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Updated guidelines on cookies and other technologies of tracking, privacy online, published by CNIL.

Updated guidelines on cookies and other technologies of tracking, privacy online, published by CNIL.

The 1 October 2020, the French Data Protection Authority (CNIL) has published a revised version of guidelines on cookies and similar technologies, with its recommendations on practical moods in order to obtain users consent to the storage or the use of cookies which are no essential and similar technologies on your devices, as well as a series of FAQ.

On 18 of July, the CNIL published the guidelines in order to specify the use of cookies and similar technologies in France in the lights of the GDPR consent, which should be integrated by recommendations in order to offer guidelines to companies in the actuation of these rules, by offering concrete examples. On 1 January 2020, the CNIL published the first version of its recommendations, which were under public consultation till the last 25 February.

On 19 June 2020, the higher French administrative Court (the “Conseil d’Etat”) had admitted a partial annulment decision of the guidelines.

The Conseil d’Etat had cancelled the disposal of the guidelines which requires a general prohibition on cookie wall which prevent the users that not agree to the cookies use for the access to a website or a mobile app, and the same day of the sentence the CNIL published a declaration in which announced that it was going to see the own guidelines.

Key points of the new guidelines and recommendations include:

user consent to be obtained on each site – The CNIL previously considered it acceptable to request user consent for a group of sites if users were informed of the exact extent of their consent. When non-essential cookies are set by entities other than the web editor, and such cookies allow user activity to be tracked through other sites, the CNIL now strongly recommends that you seek user consent individually for each site.

Information to be provided to users to obtain informed consent: The Guidelines slightly extend the list of information to be provided to users to obtain their informed consent. Users should not only be informed of the identity of the data processor(s), the purpose(s) of the use of cookies and similar technologies and the existence of their right to withdraw consent, but should also be informed at least of how they can accept or refuse cookies and similar technologies and the consequences of such acceptance or refusal.

Ability to refuse cookies with the same ease with which to give consent – Both guidelines and recommendations stress that it must be just as easy to accept or refuse the use of cookies. Consent interfaces that only include the “accept all” and “customise settings” buttons, whereby users can accept all cookies with one click but can reject them with several clicks, are not permissible. If there is an “accept all” button, there must be a “reject all” button of the same size and level on the interface. Alternatively, the consent interface may include a “continue without accepting” link. It must be clear to users how they can refuse cookies.

Users’ rejection deduced from their silence: CNIL had previously recognised the possibility for users to delay their choice and recommended that a “tick” button be placed on the consent interface for this purpose. The CNIL now considers that silence, lack of reaction or action by users (other than a clear positive act expressing their consent) should be interpreted as a refusal to set cookies on their devices.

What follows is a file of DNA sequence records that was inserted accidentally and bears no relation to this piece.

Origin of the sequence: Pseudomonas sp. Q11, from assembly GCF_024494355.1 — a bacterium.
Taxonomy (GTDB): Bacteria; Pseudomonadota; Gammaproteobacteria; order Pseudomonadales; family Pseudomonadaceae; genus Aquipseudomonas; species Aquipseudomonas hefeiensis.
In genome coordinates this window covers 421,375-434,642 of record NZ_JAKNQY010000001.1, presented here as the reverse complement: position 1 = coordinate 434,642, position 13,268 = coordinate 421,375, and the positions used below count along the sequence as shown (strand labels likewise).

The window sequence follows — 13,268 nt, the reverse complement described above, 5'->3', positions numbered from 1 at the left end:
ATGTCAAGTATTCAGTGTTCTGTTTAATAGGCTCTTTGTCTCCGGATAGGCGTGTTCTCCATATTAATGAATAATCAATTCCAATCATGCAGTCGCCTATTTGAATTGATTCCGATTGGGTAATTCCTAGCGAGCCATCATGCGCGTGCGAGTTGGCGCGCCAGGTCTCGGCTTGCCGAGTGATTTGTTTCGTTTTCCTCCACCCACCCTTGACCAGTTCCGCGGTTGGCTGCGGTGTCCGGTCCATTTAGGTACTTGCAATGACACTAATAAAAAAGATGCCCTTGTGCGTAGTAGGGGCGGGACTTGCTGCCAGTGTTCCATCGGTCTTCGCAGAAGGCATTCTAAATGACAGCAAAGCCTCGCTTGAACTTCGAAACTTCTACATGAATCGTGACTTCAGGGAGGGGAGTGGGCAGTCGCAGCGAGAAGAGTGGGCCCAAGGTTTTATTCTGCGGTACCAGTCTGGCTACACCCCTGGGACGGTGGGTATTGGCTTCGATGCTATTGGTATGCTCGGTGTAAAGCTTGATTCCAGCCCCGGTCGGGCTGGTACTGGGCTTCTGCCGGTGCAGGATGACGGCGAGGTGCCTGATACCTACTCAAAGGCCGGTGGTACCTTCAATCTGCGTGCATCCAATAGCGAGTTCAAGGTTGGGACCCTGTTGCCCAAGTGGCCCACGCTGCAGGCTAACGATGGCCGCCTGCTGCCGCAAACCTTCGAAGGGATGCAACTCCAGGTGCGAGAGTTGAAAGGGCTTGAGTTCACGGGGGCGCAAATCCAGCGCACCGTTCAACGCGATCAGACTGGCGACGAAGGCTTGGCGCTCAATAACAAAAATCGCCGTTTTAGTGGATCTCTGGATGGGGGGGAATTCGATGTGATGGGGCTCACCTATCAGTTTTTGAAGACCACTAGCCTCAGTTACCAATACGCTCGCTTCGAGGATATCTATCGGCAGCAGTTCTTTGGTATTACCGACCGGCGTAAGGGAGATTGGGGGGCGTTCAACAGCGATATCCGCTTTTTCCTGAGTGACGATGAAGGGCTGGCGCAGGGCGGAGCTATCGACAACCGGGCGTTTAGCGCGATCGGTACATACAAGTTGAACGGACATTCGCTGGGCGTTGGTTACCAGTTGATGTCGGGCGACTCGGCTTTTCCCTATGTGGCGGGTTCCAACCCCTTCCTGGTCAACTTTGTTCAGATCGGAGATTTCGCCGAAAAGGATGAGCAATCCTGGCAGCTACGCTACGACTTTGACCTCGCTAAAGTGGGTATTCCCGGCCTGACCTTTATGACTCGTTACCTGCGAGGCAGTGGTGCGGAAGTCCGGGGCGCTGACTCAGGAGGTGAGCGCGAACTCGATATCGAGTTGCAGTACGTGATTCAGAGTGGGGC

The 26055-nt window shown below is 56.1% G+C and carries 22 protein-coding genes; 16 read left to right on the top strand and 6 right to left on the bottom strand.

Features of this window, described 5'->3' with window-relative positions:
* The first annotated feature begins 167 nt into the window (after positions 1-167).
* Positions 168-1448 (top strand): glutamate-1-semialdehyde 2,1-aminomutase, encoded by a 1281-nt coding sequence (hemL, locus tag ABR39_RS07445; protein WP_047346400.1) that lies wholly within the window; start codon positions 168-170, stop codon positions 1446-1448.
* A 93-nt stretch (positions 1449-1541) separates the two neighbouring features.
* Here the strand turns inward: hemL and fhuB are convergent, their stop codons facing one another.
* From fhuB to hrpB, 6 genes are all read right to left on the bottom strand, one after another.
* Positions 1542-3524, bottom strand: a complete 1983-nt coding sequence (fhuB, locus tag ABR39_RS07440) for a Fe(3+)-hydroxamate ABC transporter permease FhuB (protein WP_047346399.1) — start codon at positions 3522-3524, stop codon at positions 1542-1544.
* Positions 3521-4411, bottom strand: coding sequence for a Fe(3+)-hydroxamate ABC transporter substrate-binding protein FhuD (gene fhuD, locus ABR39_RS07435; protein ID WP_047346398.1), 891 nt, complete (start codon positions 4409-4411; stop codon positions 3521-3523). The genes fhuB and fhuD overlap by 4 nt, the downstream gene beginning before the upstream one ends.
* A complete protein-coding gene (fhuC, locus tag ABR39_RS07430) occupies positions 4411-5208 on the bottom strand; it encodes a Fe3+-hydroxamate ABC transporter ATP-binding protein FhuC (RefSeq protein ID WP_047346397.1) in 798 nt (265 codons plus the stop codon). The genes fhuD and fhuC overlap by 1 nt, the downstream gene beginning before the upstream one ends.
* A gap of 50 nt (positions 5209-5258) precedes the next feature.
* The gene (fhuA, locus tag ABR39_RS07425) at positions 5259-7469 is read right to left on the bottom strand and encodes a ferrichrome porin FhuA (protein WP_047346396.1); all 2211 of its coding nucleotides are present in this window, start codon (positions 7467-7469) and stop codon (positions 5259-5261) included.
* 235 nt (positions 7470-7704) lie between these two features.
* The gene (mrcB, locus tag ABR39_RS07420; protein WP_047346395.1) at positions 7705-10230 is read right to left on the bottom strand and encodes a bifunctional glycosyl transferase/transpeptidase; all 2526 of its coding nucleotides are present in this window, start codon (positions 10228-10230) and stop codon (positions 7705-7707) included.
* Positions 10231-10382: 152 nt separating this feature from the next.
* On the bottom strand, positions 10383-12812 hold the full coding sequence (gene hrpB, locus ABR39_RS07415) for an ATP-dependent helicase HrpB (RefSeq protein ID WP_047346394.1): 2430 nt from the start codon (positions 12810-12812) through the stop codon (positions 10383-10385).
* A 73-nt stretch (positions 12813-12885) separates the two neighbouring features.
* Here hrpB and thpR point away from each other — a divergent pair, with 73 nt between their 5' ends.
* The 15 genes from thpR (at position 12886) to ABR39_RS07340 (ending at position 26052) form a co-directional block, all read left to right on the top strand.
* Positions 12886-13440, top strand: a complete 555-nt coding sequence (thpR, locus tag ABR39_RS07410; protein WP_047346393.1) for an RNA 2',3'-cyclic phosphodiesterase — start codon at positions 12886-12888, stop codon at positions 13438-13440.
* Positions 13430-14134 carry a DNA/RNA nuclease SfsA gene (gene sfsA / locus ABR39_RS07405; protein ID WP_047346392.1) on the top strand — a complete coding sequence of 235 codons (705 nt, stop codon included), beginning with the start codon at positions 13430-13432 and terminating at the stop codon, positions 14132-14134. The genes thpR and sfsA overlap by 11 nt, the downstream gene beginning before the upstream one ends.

More flexible consent exemption conditions for analytical cookies – the CNIL has considered that analytical cookies could be exempted from the consent requirement, subject to strict conditions, including the possibility for users to opt-out of such cookies. As a result, very few analytical solutions could benefit from consent exemption. CNIL has now softened these conditions. However, the exemption from consent still applies only to analytical cookies whose purpose is limited to measuring the audience of the site or app only on behalf of the web publisher. These analytical cookies must only be used to produce anonymous statistics and personal data collected through cookies must not be combined with other data or processing activities and must not be shared with third parties.

Cookie wall – The guidelines no longer impose a general and absolute ban on ‘cookie walls’. However, the CNIL believes that this practice may affect freedom of consent in some cases and the legitimacy of the practice must be assessed on a case-by-case basis. Furthermore, if a cookie wall is implemented, users must be clearly informed of the consequences of their choices, in particular the impossibility of accessing the content of the site or app or service if they do not give their consent.

Next steps – The CNIL will allow a transition period of six months to comply with the new rules on the Cookie Law (i.e. until the end of March 2021), after which it may carry out inspections to enforce the guidelines. However, in accordance with the case law of the Conseil d’Etat, the CNIL reserves the right to take action against certain violations, particularly in the case of particularly serious violations of the right to privacy. In addition, during the transition period, the CNIL will continue to investigate violations of the previous Cookie Law. SOURCE: FEDERPRIVACY

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